house on fire
In this photo, a firefighter tries to put out a fire in 'La Hune' book shop in the Saint-Germain-des-Pres district, Paris, Nov. 16, 2017. Getty Images / Karim Daher

The lawyer of a 9-year-old boy, who is charged with five counts of murder, expressed doubts on his client's fitness to stand trial. The juvenile allegedly set their mobile home ablaze which killed five of his relatives.

“Based on my interaction and conversation with (the boy), as well as his age, I have a bona fide doubt as to his fitness to stand trial,” Peter Dluski, the boy’s court-appointed attorney, wrote in a motion, Daily News reported.

The trailer home caught fire at around 11 p.m. on April 6, 2019, at the Timberline Mobile Home Park near Goodfield, southeast of Peoria, the New York Post reported. When the firefighters arrived just a few minutes later, the mobile home was already ablaze.

The trailer’s occupants were asleep at the time the fire occurred. As a result, only the 9-year-old suspect and his mother, Katie Alwood, escaped the burning home alive.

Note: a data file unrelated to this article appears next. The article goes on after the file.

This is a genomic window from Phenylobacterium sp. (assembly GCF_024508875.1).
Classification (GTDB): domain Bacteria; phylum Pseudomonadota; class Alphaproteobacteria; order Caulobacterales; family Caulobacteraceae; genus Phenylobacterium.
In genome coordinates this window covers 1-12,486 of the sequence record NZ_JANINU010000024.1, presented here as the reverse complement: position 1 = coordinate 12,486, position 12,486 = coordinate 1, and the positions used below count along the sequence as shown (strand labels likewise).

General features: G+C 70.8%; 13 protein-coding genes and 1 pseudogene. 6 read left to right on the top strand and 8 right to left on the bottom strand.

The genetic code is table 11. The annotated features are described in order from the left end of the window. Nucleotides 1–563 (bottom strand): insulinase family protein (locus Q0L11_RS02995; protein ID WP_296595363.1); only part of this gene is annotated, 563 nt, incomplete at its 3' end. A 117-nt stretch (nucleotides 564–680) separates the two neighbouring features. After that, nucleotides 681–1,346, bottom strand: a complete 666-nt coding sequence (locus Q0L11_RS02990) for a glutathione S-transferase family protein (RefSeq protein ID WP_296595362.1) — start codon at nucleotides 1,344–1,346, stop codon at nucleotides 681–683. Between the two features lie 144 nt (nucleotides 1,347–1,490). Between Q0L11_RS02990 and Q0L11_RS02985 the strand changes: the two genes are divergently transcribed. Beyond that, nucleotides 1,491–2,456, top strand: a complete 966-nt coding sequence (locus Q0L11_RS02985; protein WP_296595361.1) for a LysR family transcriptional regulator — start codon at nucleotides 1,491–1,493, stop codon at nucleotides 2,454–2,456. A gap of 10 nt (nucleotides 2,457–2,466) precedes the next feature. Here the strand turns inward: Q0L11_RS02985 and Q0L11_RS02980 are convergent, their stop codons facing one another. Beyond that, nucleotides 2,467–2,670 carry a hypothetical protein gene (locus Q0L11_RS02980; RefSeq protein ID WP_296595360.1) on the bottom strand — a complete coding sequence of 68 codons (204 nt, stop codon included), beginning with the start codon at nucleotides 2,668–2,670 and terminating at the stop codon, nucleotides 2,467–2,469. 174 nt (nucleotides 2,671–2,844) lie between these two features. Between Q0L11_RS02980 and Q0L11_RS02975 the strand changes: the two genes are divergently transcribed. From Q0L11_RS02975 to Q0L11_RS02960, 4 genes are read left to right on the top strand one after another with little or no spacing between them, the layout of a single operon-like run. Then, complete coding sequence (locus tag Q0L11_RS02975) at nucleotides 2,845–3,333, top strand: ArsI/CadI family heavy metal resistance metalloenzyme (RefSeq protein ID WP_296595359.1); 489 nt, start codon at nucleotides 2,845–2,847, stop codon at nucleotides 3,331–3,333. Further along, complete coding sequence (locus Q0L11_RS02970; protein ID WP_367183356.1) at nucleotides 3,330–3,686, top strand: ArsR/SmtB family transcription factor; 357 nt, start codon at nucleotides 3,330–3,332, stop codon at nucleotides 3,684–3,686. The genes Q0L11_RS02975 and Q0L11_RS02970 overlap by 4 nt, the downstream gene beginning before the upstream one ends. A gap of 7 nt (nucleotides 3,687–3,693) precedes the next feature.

Five of their relatives were killed in the blaze. They are 2-year old Daeman Wall, 1-year-old Ariel Wall, 69-year-old Kathryn Murphy, 34-year-old Jason Wall, and 2-year-old Rose Wall. All died of smoke inhalation based on autopsies.

Aside from five counts of first-degree murder, the 9-year-old boy was also charged with three counts of arson. While it is yet unclear how the fire started, prosecutors have been arguing that the young suspect intentionally set the mobile home on fire.

But charging the boy with murder has been met by criticisms from activists. “Everyone is looking at him like he’s some kind of monster, but that’s not who he is,” the boy’s mom, Katie told CBS.

While what happened was tragic, Alwood said that charging someone as young as his son seems a bit too much. “People make mistakes, and that’s what this is,” Alwood added. “Yes, it was a horrible tragedy, but it’s still not something to throw his life away over.”

Alwood lost custody of her son due to the fire. While officials are still trying to determine if the boy’s father can be his guardian, the young suspect is temporarily living with relatives. Under state law, suspects below 10 years of age cannot be detained.

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